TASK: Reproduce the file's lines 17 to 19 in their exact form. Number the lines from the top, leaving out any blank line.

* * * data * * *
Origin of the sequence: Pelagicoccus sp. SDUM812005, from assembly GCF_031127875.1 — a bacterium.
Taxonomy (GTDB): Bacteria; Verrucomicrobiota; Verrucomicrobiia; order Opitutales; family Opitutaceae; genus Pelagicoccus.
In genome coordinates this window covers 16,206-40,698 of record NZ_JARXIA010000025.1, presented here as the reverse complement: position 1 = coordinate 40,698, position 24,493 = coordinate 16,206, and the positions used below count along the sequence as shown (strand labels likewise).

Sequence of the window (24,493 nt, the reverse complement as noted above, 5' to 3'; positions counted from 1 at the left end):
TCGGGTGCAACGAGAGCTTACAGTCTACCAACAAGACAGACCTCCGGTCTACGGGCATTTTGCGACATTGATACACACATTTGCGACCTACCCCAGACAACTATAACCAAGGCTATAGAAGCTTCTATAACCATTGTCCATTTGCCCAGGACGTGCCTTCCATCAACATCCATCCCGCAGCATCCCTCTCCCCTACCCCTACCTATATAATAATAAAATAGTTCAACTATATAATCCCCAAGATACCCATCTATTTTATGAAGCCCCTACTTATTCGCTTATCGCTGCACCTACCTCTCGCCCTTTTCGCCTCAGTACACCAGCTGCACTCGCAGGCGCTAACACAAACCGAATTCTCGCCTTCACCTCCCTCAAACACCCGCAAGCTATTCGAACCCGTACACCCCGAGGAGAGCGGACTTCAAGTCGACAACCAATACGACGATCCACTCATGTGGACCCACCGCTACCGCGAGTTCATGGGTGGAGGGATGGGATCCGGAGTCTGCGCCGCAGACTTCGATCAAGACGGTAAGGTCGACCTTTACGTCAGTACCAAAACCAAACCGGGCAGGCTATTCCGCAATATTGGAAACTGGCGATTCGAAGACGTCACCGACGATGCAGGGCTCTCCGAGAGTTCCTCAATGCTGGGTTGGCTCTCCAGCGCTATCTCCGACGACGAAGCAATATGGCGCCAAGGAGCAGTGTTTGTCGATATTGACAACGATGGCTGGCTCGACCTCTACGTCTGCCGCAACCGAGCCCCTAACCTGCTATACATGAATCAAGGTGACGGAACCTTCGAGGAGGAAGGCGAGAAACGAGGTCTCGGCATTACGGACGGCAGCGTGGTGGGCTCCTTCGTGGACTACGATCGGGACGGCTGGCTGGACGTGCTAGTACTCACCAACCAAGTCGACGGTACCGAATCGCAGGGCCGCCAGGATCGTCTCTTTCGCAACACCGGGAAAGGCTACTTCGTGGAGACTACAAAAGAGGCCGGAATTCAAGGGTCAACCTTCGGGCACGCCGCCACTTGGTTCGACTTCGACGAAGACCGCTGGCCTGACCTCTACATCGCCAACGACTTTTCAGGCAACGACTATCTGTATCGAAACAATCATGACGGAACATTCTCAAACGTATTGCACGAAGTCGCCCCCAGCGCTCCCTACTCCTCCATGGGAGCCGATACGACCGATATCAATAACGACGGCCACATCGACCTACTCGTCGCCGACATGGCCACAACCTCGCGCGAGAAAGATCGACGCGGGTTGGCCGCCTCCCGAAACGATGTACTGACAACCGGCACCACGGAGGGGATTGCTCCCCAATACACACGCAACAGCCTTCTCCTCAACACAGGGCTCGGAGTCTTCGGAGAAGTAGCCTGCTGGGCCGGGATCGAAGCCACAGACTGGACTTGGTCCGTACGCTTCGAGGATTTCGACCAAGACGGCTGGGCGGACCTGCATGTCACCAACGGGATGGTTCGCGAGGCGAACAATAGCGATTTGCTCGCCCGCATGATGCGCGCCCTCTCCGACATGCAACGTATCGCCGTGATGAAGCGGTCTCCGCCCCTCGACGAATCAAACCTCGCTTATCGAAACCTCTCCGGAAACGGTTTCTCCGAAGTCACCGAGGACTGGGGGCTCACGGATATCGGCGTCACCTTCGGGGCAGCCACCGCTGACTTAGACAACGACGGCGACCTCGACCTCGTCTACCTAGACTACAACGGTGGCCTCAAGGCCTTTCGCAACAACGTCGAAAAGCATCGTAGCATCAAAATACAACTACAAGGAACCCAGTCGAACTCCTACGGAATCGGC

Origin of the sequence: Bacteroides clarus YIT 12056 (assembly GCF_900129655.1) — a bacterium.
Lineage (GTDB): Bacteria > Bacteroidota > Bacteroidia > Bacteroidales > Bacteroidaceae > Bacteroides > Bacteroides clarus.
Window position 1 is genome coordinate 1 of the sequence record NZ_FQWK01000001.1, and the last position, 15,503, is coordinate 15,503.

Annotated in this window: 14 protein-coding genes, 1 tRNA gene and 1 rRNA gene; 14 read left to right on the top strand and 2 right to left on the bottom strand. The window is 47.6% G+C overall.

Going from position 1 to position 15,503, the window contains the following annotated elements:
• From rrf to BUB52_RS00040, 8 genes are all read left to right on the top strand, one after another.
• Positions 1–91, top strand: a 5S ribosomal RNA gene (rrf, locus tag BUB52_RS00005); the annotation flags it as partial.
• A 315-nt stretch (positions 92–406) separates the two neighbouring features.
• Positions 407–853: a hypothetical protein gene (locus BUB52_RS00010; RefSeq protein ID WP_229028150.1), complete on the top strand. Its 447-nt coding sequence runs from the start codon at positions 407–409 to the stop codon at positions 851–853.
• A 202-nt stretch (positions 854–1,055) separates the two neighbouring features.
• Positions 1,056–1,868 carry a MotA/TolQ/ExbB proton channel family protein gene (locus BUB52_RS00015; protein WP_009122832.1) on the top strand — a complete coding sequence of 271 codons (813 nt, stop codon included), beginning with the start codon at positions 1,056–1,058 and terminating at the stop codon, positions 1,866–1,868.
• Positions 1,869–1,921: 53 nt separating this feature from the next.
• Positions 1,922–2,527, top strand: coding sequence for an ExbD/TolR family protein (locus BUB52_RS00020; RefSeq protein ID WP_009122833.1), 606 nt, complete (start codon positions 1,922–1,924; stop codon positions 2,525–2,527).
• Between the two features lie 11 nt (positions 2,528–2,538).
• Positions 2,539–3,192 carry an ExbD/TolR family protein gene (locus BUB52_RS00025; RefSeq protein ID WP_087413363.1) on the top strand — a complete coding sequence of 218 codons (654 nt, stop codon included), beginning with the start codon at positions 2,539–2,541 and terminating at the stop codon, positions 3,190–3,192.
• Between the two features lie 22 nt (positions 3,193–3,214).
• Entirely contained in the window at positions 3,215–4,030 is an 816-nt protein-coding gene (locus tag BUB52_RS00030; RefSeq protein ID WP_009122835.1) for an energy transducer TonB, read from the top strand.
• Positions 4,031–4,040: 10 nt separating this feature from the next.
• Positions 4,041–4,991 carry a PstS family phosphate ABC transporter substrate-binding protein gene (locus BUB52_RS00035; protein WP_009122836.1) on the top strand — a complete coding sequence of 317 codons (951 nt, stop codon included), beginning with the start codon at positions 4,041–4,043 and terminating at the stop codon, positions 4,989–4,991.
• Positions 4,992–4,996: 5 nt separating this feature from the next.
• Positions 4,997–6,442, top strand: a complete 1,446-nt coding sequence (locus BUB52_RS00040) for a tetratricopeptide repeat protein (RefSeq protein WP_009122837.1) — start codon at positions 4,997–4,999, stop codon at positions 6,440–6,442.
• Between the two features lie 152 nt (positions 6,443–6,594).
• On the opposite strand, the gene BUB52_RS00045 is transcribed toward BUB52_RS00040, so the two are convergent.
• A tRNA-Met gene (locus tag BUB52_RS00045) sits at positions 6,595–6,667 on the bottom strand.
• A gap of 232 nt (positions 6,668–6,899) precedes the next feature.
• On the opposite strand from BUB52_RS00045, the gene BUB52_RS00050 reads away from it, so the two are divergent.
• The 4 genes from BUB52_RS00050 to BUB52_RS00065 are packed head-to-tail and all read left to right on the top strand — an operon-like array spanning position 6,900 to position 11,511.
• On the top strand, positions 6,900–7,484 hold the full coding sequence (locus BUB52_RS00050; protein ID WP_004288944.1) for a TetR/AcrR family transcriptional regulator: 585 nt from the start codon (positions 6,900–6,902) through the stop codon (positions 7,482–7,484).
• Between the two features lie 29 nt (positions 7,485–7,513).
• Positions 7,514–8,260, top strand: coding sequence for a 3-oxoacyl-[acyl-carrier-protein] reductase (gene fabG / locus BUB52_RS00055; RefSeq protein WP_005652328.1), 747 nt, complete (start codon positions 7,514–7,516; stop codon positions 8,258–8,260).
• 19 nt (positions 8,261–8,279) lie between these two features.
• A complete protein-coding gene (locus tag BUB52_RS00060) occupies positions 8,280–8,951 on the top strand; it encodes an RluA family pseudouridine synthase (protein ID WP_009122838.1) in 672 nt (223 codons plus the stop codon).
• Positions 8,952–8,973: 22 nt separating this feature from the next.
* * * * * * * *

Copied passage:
• Positions 1,869–1,921: 53 nt separating this feature from the next.
• Positions 1,922–2,527, top strand: coding sequence for an ExbD/TolR family protein (locus BUB52_RS00020; RefSeq protein ID WP_009122833.1), 606 nt, complete (start codon positions 1,922–1,924; stop codon positions 2,525–2,527).
• Between the two features lie 11 nt (positions 2,528–2,538).